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Ab initio Study of GaAs(100) Surfaces Under As2, H2, and N2 Influence, as a Model for Vapor-Phase Epitaxy of GaAs1-xNx

Hubert Valencia ,  Yoshihiro Kangawa ,  Koichi Kakimoto 

Kyushu University, Fukuoka, Japan

(In1-y)GayAs1-xNx materials are the focus of a growing interest to provide an efficient layer for four-junction solar cell[1]. However, the high quality growth of a simpler GaAs1-xNx material remain an experimental challenge, due to low nitrogen content (x) and formation of defects and/or incorporation of impurities that are linked to the growth conditions[2]. In order to better understand the influence of these conditions, we examine the atomic and electronic structures of GaAs(100) surfaces by ab initio calculations, within the adsorption of As2 and H2 molecules, and As ↔ N substitution, as a model for GaAs(100) surfaces during vapor-phase epitaxy. Using a simple model, derived from previous studies[3], it was shown to be possible to examine the composition change of surfaces by first studying elementary adsorption and substitution reactions, then considering the relative stability of the resulting surfaces against the chemical potential of As2, H2 and N2 gas (see figure). Finally, for this simple model a picture of the temperature and pressure stability domains for each surfaces can be drawn, which should allow us to better understand and control the surface states under specific growth conditions. We found that several different configurations are possible for N incorporation (N-H2, N-H and N site), depending on the conditions. Since this incorporation often leads to the apparition of defects and impurities, linked to the presence or absence of H atoms on the N site, this result could enable a better understanding and control of the experimental condition needed to realized a high quality crystal growth.color_all.jpeg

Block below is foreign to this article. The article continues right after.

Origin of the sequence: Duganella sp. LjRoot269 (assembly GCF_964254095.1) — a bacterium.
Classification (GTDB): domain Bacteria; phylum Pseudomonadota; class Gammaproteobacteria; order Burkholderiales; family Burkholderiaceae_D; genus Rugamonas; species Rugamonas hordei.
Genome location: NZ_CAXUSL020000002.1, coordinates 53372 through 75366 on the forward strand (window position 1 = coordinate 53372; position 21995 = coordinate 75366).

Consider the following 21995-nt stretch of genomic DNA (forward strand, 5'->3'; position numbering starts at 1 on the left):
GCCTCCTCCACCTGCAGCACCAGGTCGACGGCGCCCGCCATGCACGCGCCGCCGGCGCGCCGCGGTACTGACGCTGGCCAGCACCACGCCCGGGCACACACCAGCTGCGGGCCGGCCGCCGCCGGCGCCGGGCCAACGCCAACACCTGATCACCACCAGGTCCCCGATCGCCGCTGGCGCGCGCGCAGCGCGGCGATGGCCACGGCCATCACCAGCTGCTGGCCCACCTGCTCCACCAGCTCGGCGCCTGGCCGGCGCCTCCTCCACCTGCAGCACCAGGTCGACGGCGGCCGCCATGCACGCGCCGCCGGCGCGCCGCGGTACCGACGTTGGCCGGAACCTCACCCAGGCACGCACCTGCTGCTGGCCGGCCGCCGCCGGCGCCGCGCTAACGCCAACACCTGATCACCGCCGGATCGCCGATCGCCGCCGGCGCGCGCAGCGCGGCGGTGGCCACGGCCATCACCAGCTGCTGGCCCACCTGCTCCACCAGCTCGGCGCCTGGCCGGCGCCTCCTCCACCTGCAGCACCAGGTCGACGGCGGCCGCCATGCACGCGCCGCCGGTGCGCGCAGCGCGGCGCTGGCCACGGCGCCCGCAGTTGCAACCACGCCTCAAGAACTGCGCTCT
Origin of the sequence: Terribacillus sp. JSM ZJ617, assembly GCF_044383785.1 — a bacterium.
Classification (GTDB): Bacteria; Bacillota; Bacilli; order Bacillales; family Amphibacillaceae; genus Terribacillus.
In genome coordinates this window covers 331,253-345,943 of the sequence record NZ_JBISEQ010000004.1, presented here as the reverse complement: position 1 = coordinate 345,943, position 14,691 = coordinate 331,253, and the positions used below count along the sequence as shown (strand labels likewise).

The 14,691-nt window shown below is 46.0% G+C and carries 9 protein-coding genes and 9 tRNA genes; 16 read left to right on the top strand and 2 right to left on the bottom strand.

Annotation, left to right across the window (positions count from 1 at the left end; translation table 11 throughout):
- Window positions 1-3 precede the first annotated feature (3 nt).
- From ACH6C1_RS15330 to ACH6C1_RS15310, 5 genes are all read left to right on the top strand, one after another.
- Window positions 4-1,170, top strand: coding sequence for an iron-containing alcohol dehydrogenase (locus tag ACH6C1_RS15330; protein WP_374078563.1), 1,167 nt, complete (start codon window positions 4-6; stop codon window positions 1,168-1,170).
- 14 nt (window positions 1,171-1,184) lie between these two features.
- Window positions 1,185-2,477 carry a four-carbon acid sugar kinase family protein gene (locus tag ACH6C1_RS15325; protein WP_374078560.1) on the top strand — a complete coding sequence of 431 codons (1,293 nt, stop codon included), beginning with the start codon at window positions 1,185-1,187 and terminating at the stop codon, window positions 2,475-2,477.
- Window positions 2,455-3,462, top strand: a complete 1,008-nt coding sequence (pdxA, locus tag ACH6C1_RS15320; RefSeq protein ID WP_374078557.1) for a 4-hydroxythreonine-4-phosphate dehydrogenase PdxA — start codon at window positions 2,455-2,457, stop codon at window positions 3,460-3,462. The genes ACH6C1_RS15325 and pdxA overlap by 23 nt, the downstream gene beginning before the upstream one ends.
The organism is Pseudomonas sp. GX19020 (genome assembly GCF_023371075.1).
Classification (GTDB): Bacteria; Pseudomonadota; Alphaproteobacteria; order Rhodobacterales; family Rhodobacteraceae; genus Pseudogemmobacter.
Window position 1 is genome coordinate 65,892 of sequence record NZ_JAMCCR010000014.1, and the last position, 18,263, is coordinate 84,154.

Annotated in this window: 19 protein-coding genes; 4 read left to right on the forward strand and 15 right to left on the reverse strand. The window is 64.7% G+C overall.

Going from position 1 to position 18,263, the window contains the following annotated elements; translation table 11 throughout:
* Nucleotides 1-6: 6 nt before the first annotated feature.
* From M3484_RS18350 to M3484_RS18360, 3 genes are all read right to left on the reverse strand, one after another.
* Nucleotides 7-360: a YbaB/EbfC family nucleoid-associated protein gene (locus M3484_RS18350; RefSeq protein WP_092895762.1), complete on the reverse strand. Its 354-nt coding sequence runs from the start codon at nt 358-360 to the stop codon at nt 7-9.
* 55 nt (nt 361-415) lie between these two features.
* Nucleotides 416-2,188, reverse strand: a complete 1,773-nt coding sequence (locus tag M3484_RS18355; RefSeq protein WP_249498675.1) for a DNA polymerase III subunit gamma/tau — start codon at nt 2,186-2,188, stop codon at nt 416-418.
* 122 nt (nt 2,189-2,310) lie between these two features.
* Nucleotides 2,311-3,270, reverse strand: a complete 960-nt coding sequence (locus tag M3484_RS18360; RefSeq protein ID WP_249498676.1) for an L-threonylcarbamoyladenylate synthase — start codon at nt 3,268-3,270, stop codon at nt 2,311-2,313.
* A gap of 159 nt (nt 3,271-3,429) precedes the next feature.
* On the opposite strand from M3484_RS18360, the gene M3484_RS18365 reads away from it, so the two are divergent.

Figure. GaAs(100) surfaces under As2, H2 and N2 conditions. The surface is called S when not N substituted, and S' otherwise; followed by the number of As, H and N atoms added as compared to the free (S_0As0H0N) surface. Yellow region stands for N-free surfaces, while red, blue and green one represent N-H2, N-H, and N sites respectively. The S_6As_0H_0N surface is placed in a narrow domain between S_2As_8H_0N and S_0As_12H_0N.

[1] H.S. Lee et al., J. Cryst. Growth 275, pp. e1127-e1130 (2005).

[2] J. Kawano, Y. Kangawa, T. Ito, K. Kakimoto, and A. Koukitu, J. Cryst. Growth 343, pp. 105-109 (2012).

[3] J. Kawano, Y. Kangawa, and K. Kakimoto, Jpn. J. Appl. Phys. 51, pp. 81-84 (2012).


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Presentation: Oral at 17th International Conference on Crystal Growth and Epitaxy - ICCGE-17, General Session 10, by Hubert Valencia
See On-line Journal of 17th International Conference on Crystal Growth and Epitaxy - ICCGE-17

Submitted: 2013-04-11 10:34
Revised:   2013-07-29 23:59